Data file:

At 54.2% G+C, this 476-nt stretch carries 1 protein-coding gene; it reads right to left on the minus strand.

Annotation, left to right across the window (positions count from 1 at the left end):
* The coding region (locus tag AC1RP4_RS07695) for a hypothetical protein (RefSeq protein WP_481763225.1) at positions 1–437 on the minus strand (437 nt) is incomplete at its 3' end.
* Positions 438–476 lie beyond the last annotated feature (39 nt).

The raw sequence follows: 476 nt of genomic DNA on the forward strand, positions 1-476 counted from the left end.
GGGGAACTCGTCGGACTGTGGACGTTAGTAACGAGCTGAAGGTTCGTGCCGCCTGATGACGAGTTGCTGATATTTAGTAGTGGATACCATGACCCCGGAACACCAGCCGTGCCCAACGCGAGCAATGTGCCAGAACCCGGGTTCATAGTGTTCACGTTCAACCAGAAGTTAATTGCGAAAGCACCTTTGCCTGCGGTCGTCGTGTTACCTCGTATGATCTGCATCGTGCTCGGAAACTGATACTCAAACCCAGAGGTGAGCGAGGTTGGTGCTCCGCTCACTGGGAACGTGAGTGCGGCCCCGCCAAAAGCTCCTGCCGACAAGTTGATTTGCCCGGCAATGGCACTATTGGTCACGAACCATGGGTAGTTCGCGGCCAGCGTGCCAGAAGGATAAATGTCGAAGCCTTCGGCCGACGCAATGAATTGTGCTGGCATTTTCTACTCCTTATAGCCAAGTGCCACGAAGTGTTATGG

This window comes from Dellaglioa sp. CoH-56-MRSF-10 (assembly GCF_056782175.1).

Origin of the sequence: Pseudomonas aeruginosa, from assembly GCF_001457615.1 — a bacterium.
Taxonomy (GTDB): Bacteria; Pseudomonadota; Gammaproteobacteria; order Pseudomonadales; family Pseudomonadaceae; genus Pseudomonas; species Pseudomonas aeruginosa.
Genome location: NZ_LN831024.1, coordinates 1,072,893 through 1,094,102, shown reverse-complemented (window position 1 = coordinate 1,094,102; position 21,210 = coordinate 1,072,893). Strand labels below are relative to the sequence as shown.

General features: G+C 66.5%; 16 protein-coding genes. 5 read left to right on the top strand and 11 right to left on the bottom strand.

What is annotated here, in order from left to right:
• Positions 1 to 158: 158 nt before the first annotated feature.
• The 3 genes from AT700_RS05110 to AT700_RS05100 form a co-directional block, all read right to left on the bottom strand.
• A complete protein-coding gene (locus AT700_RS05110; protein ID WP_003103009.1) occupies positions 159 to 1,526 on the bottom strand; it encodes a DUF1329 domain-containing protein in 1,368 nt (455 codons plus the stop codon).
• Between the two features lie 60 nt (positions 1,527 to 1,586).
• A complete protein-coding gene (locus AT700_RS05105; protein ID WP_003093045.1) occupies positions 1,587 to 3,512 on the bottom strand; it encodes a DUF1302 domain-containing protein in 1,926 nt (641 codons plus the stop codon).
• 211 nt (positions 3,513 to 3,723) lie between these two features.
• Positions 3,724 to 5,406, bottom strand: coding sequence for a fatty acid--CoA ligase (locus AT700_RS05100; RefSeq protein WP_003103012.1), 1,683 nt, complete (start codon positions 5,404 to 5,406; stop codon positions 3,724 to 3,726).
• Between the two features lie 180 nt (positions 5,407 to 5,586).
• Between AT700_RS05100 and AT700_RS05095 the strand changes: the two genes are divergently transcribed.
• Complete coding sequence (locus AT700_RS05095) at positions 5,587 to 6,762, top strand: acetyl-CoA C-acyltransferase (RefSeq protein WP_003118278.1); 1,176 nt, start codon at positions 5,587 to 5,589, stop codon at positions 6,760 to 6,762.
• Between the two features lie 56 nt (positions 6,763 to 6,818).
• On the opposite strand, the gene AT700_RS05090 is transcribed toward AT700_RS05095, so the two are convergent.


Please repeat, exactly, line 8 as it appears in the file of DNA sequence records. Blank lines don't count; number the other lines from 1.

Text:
Origin of the sequence: Pseudomonas aeruginosa, from assembly GCF_001457615.1 — a bacterium.